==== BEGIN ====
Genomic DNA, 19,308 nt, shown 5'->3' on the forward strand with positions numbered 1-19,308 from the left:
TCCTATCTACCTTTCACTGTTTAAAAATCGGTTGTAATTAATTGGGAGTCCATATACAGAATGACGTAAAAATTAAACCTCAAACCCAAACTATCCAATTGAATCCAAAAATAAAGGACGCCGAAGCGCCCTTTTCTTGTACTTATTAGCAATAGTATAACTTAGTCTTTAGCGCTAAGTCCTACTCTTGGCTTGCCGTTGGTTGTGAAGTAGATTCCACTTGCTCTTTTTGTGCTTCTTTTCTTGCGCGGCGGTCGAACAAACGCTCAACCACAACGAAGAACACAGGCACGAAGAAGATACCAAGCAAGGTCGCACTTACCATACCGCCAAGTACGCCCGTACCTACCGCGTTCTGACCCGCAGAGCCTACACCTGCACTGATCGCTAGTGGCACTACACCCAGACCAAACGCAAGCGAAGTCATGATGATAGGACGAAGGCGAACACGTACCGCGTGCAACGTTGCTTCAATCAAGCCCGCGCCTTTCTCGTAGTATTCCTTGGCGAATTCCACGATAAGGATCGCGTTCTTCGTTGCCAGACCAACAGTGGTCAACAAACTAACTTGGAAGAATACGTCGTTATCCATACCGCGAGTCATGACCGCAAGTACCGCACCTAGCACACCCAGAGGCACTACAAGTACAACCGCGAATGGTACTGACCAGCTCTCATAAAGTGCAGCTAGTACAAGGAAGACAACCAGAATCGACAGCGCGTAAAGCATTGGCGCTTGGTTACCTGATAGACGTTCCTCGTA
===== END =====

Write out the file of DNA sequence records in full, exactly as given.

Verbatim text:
Genomic DNA, 19,308 nt, shown 5'->3' on the forward strand with positions numbered 1-19,308 from the left:
TCCTATCTACCTTTCACTGTTTAAAAATCGGTTGTAATTAATTGGGAGTCCATATACAGAATGACGTAAAAATTAAACCTCAAACCCAAACTATCCAATTGAATCCAAAAATAAAGGACGCCGAAGCGCCCTTTTCTTGTACTTATTAGCAATAGTATAACTTAGTCTTTAGCGCTAAGTCCTACTCTTGGCTTGCCGTTGGTTGTGAAGTAGATTCCACTTGCTCTTTTTGTGCTTCTTTTCTTGCGCGGCGGTCGAACAAACGCTCAACCACAACGAAGAACACAGGCACGAAGAAGATACCAAGCAAGGTCGCACTTACCATACCGCCAAGTACGCCCGTACCTACCGCGTTCTGACCCGCAGAGCCTACACCTGCACTGATCGCTAGTGGCACTACACCCAGACCAAACGCAAGCGAAGTCATGATGATAGGACGAAGGCGAACACGTACCGCGTGCAACGTTGCTTCAATCAAGCCCGCGCCTTTCTCGTAGTATTCCTTGGCGAATTCCACGATAAGGATCGCGTTCTTCGTTGCCAGACCAACAGTGGTCAACAAACTAACTTGGAAGAATACGTCGTTATCCATACCGCGAGTCATGACCGCAAGTACCGCACCTAGCACACCCAGAGGCACTACAAGTACAACCGCGAATGGTACTGACCAGCTCTCATAAAGTGCAGCTAGTACAAGGAAGACAACCAGAATCGACAGCGCGTAAAGCATTGGCGCTTGGTTACCTGATAGACGTTCCTCGTA